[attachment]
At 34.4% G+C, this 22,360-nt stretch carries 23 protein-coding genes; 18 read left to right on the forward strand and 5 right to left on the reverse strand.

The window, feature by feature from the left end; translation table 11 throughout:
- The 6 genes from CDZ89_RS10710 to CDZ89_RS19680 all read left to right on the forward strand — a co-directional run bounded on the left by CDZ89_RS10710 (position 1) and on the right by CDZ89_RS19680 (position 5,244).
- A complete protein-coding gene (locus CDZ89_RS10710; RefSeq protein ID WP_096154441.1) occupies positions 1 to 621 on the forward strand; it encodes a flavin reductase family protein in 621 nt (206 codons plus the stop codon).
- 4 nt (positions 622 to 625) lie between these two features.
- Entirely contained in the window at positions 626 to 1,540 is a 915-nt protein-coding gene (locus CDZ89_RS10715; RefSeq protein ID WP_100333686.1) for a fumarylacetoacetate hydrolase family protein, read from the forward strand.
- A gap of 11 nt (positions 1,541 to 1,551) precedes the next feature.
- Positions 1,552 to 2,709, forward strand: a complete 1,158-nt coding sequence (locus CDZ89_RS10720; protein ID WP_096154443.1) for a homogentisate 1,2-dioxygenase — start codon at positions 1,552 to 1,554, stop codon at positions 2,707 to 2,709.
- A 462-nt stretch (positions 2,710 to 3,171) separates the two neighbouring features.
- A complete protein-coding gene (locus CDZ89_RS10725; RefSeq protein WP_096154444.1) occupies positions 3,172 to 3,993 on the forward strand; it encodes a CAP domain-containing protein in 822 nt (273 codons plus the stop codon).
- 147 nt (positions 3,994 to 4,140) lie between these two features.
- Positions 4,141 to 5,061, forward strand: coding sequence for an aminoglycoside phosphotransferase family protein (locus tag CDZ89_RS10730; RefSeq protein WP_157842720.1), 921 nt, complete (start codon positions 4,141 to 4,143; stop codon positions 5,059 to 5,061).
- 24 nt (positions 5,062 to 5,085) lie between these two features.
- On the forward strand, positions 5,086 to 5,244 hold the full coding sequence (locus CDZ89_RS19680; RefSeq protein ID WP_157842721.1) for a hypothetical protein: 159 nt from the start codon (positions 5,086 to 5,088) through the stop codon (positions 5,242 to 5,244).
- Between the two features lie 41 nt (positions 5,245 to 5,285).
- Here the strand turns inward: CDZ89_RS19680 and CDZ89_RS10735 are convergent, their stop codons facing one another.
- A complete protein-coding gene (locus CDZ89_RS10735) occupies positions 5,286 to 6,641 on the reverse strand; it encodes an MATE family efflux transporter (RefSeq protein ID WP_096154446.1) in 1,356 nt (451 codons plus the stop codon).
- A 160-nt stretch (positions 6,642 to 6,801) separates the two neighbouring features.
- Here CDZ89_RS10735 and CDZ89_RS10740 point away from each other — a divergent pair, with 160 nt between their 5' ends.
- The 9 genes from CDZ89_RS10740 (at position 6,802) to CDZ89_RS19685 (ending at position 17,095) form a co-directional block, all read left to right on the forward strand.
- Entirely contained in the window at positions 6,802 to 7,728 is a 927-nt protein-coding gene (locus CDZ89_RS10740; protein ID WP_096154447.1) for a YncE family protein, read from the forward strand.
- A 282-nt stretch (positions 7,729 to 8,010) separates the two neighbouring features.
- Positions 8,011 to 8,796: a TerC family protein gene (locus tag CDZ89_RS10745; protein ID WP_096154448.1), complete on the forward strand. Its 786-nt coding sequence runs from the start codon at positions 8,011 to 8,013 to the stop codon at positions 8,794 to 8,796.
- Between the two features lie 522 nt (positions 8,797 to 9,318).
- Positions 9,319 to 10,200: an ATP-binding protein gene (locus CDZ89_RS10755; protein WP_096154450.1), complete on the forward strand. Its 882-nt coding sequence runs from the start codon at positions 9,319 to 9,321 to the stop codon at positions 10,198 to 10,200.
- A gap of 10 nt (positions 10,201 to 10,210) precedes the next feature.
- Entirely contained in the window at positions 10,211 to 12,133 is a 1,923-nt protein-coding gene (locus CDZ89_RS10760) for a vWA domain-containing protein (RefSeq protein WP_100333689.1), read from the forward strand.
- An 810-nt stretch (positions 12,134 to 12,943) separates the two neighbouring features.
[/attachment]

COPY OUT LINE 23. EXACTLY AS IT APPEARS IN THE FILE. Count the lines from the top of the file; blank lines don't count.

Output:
- Positions 8,011 to 8,796: a TerC family protein gene (locus tag CDZ89_RS10745; protein ID WP_096154448.1), complete on the forward strand. Its 786-nt coding sequence runs from the start codon at positions 8,011 to 8,013 to the stop codon at positions 8,794 to 8,796.